The Bottom Line: The current financial conditions for airlines have made traditional financing at favorable rates impossible. Without a favorable rate, the trade-off between new and now lower-priced used aircraft moves in the opposite direction. Boeing is caught between a rock and a hard place – and will need to backstop financing of aircraft to move its inventory. The questions now are how much will this require, and where will Boeing find the cash?

Several carriers are seeking financing for their Boeing 737 MAX orders, but in the midst of the current global pandemic are finding that lenders with terms that were available pre-crisis are virtually impossible to find. That, of course, changes the economics of a new aircraft, and airlines like American are reportedly asking Boeing for help in arranging appropriate financing.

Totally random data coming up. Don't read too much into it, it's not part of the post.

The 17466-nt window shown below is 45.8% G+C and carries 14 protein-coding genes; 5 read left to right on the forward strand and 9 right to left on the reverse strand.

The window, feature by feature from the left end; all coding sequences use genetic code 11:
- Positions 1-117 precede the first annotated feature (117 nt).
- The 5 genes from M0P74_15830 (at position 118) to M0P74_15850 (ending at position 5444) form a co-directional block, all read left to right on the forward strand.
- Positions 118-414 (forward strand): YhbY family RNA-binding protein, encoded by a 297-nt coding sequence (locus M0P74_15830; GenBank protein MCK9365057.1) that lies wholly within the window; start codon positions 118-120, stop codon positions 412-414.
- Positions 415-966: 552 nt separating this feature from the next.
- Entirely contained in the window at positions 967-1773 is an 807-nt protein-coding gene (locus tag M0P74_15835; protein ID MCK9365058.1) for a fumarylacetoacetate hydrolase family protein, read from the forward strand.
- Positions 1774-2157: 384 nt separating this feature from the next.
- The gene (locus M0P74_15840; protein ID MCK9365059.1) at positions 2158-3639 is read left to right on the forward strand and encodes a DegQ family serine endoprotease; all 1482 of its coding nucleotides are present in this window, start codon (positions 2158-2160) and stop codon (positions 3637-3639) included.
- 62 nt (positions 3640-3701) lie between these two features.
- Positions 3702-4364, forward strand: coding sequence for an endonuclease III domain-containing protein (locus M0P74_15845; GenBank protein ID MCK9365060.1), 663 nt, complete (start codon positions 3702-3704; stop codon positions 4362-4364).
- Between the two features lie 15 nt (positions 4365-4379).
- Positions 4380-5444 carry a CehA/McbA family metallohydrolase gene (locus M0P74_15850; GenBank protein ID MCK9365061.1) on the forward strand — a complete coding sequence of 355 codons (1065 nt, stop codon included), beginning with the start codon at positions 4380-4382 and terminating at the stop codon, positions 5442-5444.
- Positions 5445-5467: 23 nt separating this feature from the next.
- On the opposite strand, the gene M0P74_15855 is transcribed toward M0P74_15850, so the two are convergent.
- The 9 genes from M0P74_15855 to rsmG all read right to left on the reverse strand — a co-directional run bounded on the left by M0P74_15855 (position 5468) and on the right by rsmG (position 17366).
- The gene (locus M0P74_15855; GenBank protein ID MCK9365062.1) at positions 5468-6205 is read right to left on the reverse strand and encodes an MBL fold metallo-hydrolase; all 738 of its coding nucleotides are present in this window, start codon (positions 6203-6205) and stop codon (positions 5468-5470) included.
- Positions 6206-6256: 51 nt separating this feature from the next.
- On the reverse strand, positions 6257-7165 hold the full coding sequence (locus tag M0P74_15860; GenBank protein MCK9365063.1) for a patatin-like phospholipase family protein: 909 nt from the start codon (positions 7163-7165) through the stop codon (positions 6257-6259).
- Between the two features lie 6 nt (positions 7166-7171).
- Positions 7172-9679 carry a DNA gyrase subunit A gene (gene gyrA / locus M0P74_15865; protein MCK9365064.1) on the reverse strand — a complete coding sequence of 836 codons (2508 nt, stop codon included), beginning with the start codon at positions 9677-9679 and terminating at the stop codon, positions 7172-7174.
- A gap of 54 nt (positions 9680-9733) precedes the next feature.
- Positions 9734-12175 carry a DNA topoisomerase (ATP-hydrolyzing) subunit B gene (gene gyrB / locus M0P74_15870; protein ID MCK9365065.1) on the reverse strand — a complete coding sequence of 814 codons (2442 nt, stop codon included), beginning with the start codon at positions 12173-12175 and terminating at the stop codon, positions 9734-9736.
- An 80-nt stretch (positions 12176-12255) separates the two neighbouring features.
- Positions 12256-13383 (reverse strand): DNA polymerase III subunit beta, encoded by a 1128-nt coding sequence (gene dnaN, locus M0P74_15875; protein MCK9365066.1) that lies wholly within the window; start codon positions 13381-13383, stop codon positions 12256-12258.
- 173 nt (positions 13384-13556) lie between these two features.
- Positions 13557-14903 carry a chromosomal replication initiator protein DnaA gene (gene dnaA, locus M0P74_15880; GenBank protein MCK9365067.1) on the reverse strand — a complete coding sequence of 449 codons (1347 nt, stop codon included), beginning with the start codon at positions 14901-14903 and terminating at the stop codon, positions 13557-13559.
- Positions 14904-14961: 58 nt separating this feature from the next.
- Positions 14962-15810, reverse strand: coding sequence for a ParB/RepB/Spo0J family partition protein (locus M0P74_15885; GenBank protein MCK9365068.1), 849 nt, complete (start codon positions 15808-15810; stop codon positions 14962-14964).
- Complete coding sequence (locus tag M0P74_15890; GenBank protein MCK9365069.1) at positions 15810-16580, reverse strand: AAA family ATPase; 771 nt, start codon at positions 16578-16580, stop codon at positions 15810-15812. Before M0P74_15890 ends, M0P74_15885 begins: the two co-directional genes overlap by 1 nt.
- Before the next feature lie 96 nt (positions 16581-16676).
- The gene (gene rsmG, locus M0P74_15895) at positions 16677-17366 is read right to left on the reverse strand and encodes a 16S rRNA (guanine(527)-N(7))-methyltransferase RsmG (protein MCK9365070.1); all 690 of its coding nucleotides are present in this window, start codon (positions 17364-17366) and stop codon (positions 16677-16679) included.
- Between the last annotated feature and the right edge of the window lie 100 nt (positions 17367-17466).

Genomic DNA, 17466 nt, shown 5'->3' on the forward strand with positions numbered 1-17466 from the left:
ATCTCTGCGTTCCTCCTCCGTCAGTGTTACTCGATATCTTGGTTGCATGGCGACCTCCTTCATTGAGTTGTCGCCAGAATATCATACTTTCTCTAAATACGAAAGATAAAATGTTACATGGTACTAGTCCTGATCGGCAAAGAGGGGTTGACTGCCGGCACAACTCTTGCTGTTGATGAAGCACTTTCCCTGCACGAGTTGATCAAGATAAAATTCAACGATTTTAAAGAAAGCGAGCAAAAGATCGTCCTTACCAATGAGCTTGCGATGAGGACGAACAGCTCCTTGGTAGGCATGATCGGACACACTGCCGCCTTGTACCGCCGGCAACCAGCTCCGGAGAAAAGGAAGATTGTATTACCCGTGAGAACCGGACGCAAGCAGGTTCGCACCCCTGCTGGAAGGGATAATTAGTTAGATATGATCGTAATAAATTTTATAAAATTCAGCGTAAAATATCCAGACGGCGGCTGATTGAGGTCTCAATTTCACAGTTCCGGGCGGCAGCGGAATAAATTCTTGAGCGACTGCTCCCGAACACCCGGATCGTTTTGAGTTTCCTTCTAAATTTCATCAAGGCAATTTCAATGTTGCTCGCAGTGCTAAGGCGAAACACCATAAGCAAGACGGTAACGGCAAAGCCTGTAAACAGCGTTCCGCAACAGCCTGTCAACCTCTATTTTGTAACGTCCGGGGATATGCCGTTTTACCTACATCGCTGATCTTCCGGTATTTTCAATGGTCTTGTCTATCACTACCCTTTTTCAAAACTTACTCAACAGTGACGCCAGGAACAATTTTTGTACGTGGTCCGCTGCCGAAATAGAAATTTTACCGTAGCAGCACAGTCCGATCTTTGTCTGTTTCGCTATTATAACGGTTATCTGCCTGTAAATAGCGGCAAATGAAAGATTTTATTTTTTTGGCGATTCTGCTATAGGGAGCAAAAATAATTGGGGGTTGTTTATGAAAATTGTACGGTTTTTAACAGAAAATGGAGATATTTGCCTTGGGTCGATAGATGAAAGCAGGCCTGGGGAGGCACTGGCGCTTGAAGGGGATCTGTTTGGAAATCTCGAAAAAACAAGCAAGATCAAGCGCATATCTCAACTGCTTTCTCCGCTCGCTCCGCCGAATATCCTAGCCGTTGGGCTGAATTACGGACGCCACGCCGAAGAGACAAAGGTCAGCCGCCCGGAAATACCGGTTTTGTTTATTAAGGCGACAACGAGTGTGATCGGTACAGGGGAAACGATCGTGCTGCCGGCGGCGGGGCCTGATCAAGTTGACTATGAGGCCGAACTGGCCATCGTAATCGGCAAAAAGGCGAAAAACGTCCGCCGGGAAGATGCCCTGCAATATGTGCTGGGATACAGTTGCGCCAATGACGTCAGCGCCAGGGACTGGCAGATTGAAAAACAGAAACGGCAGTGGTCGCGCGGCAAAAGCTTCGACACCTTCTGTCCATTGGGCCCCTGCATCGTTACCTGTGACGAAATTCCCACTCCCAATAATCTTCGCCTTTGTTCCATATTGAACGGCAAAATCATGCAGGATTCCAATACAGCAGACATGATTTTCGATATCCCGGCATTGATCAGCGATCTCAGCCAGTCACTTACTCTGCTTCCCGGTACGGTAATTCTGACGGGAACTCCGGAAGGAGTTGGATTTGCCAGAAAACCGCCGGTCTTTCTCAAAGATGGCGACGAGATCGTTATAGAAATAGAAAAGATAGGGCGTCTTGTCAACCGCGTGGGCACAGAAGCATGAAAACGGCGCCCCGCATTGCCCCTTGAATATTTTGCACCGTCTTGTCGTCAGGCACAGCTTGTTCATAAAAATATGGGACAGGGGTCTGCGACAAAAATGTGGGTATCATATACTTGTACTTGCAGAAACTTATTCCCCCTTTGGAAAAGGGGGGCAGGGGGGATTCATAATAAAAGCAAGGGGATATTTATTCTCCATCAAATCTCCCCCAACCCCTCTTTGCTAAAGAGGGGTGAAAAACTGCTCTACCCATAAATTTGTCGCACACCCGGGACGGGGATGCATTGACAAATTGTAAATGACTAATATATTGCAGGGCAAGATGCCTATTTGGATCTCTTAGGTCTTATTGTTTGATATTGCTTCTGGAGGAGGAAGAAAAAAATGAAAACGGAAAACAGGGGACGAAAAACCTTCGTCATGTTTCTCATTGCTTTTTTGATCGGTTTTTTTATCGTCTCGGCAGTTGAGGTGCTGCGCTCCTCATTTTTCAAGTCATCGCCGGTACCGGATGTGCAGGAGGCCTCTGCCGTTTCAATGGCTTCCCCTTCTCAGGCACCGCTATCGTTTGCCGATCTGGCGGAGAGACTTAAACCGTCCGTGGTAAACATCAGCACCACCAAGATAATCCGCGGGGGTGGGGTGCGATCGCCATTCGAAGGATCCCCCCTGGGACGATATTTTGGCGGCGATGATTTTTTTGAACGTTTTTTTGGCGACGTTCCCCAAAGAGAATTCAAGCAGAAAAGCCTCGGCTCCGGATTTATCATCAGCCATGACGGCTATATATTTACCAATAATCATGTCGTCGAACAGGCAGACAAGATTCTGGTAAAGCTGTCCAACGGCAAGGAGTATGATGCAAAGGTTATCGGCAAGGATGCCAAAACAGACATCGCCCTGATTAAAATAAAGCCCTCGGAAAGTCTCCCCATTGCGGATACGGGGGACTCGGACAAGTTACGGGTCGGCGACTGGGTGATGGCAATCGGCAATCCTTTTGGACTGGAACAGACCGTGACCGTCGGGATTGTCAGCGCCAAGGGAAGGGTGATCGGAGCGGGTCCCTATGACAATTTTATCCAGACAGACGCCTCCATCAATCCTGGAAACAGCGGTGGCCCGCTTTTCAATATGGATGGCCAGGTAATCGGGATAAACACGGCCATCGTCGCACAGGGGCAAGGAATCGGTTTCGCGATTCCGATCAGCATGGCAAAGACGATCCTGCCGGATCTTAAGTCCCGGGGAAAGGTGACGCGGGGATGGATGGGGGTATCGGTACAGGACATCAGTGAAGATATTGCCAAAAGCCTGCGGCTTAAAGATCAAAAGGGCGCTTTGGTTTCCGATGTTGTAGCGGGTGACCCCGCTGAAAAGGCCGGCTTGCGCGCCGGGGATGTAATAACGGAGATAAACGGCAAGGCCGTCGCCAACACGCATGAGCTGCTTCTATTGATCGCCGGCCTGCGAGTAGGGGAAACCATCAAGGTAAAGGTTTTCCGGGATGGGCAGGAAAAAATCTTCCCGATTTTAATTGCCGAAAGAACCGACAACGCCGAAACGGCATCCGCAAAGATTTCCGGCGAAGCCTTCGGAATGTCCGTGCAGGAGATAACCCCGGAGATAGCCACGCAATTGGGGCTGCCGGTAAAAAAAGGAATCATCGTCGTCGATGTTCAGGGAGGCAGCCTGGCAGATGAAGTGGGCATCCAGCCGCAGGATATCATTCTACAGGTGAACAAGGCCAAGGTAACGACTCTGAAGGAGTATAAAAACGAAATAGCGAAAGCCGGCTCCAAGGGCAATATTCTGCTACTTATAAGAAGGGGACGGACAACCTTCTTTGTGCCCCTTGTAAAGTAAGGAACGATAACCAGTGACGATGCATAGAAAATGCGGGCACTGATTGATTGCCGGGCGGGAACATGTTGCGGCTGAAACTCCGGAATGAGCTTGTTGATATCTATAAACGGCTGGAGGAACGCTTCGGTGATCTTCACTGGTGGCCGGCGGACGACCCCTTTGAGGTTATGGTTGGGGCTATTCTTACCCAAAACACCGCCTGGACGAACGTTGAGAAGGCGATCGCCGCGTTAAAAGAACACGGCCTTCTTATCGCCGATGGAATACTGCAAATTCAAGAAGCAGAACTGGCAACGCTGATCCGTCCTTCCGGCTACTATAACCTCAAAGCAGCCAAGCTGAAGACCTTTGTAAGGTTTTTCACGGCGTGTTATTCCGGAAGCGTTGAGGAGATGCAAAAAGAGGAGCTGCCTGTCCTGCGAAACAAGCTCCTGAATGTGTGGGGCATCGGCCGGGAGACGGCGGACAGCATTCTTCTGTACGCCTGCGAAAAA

Traditionally, the leasing companies would be the market maker for new aircraft, with sale and leaseback transactions when airlines can’t obtain financing. But in the case of the MAX, leasing companies are worried about future demand, with many reducing their order books for the type in the wake of two crashes and an extended grounding. Confidence in the MAX was weaker than for its competition prior to the global pandemic, which has resulted in a decimated airline industry and little confidence in the market overall in the near term.

As a result, finding financing is difficult, even for aircraft that have already been built and were scheduled for delivery a year and a half ago. Airlines find themselves at a decision point. Can they afford to take on debt for new aircraft at higher rates than they have been planning given the impact of the pandemic on their balance sheets, or are they better off canceling orders and sticking with older aircraft?


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author avatar
Ernest Arvai
President AirInsight Group LLC